Amazon’s net sales for the second quarter rose 31 percent to $30.4 billion, coming in at the high end of its own forecast and significantly exceeding Wall Street estimates with earnings of $1.78 per share.
The company’s cloud computing division continued to boost Amazon’s profitability in the results announced this afternoon. Amazon Web Services posted $718 million in operating income, or 56 percent of the company’s overall operating income of $1.29 billion for the quarter.
Analysts surveyed by Thomson Reuters had predicted quarterly net sales of $29.55 billion, up 27 percent, and earnings of $1.11 per share. Amazon itself had forecast second-quarter net sales between $28 billion and $30.5 billion and operating income of between $375 million and $975 million. The company’s big Prime Day sale took place after the quarter ended, so those numbers weren’t included in the latest results.
In the company’s earnings press release, Amazon CEO Jeff Bezos focused heavily on India, underscoring the significance of the country to the company’s long-term prospects.
“It’s been a busy few months for Amazon around the world, and particularly in India — where we launched a new AWS Region, introduced Prime with unlimited free shipping, and announced that Prime Video is coming soon, offering Prime members in India exclusive access to Amazon Original Series and Movies — including original content featuring top Indian creators and talent,” Bezos said. “The team in India is inventing at a torrid pace, and we’re very grateful to our Indian customers for their welcoming response.”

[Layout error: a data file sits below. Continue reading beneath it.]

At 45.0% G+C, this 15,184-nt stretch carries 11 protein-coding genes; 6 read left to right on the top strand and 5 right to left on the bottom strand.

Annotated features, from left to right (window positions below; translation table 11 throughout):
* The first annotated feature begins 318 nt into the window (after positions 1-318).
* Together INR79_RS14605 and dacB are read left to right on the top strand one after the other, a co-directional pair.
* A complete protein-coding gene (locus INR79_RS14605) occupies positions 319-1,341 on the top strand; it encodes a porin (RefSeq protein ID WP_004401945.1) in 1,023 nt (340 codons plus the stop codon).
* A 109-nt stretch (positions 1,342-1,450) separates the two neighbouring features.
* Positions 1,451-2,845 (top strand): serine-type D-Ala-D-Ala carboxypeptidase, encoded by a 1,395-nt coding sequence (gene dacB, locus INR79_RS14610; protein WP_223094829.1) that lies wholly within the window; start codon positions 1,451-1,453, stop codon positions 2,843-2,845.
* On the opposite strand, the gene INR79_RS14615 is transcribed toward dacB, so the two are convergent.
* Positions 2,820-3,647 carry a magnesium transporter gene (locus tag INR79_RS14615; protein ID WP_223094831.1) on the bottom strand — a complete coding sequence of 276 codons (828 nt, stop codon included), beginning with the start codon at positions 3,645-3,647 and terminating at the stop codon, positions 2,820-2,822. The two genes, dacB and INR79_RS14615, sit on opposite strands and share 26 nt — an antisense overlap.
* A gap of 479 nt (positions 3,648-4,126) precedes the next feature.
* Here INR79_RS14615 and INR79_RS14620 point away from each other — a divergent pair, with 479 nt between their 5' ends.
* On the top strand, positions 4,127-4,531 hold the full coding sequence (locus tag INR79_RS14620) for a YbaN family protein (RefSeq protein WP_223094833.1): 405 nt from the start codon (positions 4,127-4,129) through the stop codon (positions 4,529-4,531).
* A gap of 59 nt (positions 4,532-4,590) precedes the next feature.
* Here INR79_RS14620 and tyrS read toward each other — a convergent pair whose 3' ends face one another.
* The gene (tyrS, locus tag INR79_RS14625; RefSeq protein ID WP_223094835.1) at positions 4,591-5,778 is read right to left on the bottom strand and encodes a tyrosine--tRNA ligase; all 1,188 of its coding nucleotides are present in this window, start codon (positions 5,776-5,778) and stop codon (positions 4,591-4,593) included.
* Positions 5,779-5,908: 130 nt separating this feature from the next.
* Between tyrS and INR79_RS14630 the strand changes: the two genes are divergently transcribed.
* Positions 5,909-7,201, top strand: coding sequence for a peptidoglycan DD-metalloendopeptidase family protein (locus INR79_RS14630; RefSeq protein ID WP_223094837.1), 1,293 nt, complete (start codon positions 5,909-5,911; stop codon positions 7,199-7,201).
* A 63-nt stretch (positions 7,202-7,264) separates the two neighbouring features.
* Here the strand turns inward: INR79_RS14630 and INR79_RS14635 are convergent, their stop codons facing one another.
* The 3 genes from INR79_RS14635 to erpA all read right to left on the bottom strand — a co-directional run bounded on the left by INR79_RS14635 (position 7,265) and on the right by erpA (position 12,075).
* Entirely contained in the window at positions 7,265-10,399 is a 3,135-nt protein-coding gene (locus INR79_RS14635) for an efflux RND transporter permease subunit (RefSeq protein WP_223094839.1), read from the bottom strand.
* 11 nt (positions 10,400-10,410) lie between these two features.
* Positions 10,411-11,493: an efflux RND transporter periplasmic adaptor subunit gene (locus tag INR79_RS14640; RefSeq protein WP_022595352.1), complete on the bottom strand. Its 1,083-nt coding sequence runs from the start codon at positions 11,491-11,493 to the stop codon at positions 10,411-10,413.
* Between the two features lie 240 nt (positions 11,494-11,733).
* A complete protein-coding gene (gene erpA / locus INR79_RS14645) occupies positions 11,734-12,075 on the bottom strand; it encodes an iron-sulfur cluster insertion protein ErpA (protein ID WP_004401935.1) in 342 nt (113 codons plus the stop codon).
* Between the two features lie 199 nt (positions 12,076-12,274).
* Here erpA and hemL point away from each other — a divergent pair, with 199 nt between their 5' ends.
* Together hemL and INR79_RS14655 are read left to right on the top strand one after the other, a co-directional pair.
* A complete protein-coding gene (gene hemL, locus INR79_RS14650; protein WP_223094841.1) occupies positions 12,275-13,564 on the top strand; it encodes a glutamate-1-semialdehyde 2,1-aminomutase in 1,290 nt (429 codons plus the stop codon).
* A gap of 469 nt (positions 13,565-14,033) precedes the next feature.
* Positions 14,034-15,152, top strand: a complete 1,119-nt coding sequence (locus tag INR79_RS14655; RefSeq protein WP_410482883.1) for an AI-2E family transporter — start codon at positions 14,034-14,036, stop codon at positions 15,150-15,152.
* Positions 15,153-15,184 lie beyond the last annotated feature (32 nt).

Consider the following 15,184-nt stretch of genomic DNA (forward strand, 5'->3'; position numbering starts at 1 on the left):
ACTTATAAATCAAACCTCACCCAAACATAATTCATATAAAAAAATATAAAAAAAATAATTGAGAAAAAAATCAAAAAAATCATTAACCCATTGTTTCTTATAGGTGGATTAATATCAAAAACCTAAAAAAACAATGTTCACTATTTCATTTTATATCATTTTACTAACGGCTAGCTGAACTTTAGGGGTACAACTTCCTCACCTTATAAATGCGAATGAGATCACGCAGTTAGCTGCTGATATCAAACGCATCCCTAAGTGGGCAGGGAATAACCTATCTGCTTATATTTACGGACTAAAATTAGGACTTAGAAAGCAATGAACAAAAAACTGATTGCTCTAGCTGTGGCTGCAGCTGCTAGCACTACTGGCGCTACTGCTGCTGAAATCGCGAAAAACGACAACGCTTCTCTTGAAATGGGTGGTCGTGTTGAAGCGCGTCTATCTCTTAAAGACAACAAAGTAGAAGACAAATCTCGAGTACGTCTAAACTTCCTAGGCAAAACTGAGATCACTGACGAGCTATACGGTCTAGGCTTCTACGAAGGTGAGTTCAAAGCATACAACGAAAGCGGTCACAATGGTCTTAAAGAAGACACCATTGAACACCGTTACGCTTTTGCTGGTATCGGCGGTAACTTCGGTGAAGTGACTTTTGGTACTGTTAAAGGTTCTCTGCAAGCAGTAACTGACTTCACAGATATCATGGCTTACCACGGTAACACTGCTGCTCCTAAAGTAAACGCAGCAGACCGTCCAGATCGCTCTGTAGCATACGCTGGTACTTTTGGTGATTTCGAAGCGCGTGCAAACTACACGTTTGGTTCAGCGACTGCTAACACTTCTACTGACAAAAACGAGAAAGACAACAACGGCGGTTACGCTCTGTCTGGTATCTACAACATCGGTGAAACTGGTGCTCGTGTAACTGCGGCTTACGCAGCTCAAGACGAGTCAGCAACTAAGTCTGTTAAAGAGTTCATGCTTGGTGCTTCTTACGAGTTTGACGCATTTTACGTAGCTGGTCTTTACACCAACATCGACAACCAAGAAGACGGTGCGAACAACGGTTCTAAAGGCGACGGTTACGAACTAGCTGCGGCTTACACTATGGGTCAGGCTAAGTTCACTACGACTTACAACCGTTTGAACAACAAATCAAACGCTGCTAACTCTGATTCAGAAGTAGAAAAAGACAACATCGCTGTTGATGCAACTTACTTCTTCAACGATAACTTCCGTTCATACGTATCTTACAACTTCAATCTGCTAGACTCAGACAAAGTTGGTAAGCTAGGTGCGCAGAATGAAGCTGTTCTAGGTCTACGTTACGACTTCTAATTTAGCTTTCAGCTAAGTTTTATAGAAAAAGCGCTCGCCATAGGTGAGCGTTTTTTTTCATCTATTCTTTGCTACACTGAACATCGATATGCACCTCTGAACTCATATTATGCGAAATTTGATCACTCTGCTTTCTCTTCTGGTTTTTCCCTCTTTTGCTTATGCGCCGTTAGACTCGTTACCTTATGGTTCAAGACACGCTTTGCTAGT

On a conference call with reporters, Amazon chief financial officer Amazon.com CFO Brian Olsavsky was asked if the company’s rising profitability signaled that it was running out of areas to invest for future growth. Olsavsky said the answer was no — citing plans to double spending on digital content in the second half of this year, and add 18 new fulfillment centers in the quarter, vs. six in the same period last year.
“I would not take our financial results as an indication that we’re running out of investment opportunities in any shape or form,” Olsavsky said.